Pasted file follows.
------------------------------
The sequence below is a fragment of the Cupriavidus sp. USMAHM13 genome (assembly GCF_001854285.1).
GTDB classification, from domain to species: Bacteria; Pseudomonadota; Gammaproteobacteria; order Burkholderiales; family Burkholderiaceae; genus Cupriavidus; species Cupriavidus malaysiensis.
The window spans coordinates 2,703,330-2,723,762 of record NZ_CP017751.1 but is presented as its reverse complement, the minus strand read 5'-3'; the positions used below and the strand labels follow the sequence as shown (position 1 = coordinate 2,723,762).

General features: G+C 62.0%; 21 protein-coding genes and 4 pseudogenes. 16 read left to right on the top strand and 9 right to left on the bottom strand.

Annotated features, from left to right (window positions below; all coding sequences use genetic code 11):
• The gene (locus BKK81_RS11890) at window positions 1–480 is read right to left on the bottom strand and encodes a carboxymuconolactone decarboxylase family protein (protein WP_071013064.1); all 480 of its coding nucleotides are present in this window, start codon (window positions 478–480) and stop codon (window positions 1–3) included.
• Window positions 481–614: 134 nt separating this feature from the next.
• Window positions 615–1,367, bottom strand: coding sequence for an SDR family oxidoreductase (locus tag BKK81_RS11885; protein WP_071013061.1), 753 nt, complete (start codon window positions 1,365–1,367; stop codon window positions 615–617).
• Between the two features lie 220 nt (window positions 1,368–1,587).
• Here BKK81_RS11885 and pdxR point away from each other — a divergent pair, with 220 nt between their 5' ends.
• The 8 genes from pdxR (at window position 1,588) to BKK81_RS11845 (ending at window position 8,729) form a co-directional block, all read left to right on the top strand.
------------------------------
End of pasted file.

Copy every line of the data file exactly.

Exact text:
The sequence below is a fragment of the Cupriavidus sp. USMAHM13 genome (assembly GCF_001854285.1).
GTDB classification, from domain to species: Bacteria; Pseudomonadota; Gammaproteobacteria; order Burkholderiales; family Burkholderiaceae; genus Cupriavidus; species Cupriavidus malaysiensis.
The window spans coordinates 2,703,330-2,723,762 of record NZ_CP017751.1 but is presented as its reverse complement, the minus strand read 5'-3'; the positions used below and the strand labels follow the sequence as shown (position 1 = coordinate 2,723,762).

General features: G+C 62.0%; 21 protein-coding genes and 4 pseudogenes. 16 read left to right on the top strand and 9 right to left on the bottom strand.

Annotated features, from left to right (window positions below; all coding sequences use genetic code 11):
• The gene (locus BKK81_RS11890) at window positions 1–480 is read right to left on the bottom strand and encodes a carboxymuconolactone decarboxylase family protein (protein WP_071013064.1); all 480 of its coding nucleotides are present in this window, start codon (window positions 478–480) and stop codon (window positions 1–3) included.
• Window positions 481–614: 134 nt separating this feature from the next.
• Window positions 615–1,367, bottom strand: coding sequence for an SDR family oxidoreductase (locus tag BKK81_RS11885; protein WP_071013061.1), 753 nt, complete (start codon window positions 1,365–1,367; stop codon window positions 615–617).
• Between the two features lie 220 nt (window positions 1,368–1,587).
• Here BKK81_RS11885 and pdxR point away from each other — a divergent pair, with 220 nt between their 5' ends.
• The 8 genes from pdxR (at window position 1,588) to BKK81_RS11845 (ending at window position 8,729) form a co-directional block, all read left to right on the top strand.